With its mature tone, fantastic sound design and unique environments, Metroid evoked a feeling of creepy solitude few other games had achieved, wrapped in open-ended exploration. Though the non-linear design of the original may not have aged as well as some of its sequels, the desolate ambiance it fosters became a foundation upon which those superior efforts could build and perfect, setting the tone and establishing one of the most respected and beloved franchises in all of gaming.

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Patrick Murphy grew up in the hearty Midwest, where he spent many winter hours watching movies and playing video games while waiting for baseball season to start again. When not thinking of his next Nintendo post or writing screenplays to satisfy his film school training, he’s getting his cinema fix as the Editor of Sordid Cinema, Goomba Stomp's Film and TV section.

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Hall of Fame

Hall of Fame #30: ‘The Legend of Zelda: Wind Waker’

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Goomba Stomp’s Hall of Fame is reserved for only those Nintendo titles that can be called absolute classics. Chosen by the crew of the NXpress Nintendo Podcast, these bite-sized capsule reviews reflect what we’ve discussed on the podcast over the past six months. Look for more entries every 25 episodes we record.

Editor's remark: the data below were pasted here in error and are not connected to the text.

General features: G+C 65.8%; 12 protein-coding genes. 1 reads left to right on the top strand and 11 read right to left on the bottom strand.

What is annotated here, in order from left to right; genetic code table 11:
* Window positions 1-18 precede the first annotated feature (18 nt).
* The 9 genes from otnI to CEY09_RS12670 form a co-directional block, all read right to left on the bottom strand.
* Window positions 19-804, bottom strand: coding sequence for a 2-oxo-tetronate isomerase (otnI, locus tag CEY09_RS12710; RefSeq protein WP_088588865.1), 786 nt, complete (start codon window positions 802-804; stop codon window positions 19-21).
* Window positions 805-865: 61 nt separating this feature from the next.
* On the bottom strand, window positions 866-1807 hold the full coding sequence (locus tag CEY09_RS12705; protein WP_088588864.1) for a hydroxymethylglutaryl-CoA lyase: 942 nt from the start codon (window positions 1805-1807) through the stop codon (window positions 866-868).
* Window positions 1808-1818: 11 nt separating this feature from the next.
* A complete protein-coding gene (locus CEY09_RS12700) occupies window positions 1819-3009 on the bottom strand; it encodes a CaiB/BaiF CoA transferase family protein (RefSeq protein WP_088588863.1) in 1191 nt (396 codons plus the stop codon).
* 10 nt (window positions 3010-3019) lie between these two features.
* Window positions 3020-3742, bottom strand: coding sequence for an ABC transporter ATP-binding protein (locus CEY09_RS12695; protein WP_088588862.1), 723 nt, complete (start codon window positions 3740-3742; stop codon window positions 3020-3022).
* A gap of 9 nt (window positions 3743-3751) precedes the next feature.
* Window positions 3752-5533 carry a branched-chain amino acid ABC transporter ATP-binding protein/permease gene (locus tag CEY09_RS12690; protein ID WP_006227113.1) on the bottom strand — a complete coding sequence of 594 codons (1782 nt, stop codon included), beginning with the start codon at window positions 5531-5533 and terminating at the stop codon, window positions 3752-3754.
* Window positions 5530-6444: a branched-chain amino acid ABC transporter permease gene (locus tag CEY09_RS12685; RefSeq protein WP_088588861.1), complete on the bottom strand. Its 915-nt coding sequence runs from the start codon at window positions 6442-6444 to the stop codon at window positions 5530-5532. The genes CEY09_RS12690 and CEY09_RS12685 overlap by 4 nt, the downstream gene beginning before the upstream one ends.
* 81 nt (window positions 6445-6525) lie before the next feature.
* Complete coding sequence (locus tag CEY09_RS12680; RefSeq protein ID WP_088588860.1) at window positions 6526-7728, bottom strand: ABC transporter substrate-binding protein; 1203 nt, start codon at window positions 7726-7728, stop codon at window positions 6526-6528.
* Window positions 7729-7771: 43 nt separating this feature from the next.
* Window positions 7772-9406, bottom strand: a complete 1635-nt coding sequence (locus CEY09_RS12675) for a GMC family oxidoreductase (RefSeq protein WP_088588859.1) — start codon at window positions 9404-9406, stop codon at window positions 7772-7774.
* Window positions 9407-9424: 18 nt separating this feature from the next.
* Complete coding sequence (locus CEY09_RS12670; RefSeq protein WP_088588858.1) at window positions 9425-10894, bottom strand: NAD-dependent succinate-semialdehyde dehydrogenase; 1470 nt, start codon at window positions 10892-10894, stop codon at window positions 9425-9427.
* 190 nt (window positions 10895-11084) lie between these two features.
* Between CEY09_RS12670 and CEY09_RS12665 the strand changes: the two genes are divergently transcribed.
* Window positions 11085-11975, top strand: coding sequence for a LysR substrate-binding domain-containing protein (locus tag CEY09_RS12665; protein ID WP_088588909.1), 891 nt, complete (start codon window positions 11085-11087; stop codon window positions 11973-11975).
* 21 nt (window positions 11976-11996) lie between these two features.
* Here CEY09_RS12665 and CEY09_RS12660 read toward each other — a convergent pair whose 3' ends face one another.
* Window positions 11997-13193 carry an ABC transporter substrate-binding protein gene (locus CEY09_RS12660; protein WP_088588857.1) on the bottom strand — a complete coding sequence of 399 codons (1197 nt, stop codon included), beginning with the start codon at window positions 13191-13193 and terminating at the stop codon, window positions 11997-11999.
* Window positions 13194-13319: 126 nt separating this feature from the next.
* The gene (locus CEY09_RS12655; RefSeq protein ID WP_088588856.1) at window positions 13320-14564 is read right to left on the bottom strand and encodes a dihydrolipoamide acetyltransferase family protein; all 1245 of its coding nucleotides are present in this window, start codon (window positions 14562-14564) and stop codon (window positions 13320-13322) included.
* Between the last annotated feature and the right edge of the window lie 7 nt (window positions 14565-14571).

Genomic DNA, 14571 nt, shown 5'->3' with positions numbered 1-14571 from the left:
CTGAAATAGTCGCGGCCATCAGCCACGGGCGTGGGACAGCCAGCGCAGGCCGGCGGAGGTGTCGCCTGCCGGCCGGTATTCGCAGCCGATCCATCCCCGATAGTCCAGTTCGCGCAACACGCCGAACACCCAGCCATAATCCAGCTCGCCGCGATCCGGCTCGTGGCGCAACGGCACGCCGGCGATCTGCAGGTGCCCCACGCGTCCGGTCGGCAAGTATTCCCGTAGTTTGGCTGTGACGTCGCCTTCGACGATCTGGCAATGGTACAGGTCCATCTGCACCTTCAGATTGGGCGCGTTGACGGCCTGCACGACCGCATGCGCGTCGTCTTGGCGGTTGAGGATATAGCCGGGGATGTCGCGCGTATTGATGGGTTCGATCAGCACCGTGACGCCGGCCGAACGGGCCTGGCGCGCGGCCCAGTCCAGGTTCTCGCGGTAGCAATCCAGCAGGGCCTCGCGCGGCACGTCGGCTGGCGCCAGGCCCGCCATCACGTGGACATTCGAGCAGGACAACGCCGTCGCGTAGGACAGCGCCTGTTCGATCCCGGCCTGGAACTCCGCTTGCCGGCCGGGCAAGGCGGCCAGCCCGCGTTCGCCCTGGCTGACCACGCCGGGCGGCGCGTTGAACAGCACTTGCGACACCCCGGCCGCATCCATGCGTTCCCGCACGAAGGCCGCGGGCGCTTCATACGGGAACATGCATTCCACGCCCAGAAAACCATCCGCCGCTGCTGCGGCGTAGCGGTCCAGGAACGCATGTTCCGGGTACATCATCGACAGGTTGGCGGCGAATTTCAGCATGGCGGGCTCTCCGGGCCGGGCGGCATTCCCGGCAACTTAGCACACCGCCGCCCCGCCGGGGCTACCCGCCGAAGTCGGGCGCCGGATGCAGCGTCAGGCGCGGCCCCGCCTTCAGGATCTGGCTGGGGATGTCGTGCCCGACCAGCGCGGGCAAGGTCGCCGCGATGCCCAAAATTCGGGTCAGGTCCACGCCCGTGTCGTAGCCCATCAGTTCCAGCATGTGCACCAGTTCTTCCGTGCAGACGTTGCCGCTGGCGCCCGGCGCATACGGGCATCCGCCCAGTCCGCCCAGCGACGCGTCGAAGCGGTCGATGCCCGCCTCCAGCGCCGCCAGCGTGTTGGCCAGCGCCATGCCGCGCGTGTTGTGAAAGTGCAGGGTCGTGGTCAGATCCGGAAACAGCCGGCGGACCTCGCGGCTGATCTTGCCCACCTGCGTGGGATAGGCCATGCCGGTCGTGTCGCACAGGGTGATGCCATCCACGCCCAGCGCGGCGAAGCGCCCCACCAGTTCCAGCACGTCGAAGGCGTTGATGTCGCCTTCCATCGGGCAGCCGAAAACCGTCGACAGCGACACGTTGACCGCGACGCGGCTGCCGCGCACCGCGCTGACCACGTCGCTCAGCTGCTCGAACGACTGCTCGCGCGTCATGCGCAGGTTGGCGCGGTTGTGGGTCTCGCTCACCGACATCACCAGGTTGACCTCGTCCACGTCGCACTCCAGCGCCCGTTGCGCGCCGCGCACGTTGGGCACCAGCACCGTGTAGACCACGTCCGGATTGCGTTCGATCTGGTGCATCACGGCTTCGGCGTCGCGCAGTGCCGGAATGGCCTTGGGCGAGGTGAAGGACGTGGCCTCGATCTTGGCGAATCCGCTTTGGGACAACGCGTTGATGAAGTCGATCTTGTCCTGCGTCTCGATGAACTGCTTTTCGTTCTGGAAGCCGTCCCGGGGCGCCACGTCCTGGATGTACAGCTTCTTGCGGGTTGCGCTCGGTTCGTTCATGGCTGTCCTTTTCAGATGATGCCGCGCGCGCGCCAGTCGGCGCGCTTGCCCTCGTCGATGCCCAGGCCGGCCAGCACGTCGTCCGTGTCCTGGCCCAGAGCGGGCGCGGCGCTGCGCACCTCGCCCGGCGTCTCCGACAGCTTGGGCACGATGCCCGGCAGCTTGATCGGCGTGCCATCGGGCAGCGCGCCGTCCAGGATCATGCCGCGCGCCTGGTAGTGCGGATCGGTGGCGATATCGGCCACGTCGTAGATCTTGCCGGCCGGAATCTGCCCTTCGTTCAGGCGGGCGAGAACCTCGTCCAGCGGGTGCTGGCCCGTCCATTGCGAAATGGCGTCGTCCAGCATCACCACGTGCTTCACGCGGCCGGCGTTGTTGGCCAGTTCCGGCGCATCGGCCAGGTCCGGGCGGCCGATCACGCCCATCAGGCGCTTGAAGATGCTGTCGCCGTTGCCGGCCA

Director Eiji Aonuma’s swashbuckling adventure The Legend of Zelda: The Wind Waker, set 100 years after the events in Ocarina of Time, stands as one of three best games released in the series thus far. Along with the N64 classic and A Link to the Past, The Wind Waker masterfully baits and hooks players in with its perfect blend of polished design, tightly crafted controls and beautiful presentation. Utilizing a completely new look with cel-shaded graphics, the game casts players in the role of a familiar young Link who sets out on a long voyage across troubled seas, into dark dangerous dungeons and against ruthless foes to save his kidnapped sister. At the time of its release, it was immediately evident that Wind Waker was going to be different from the previous Zelda titles, yet it’s surprising that the grandeur of The Wind Waker‘s bold, thick strokes, lusciously saturated palette, and the notably boyish protagonist with his humongous, expressive eyes ever caused so much controversy back in 2003 — because over a decade later, the game’s legacy remains defined by its visuals.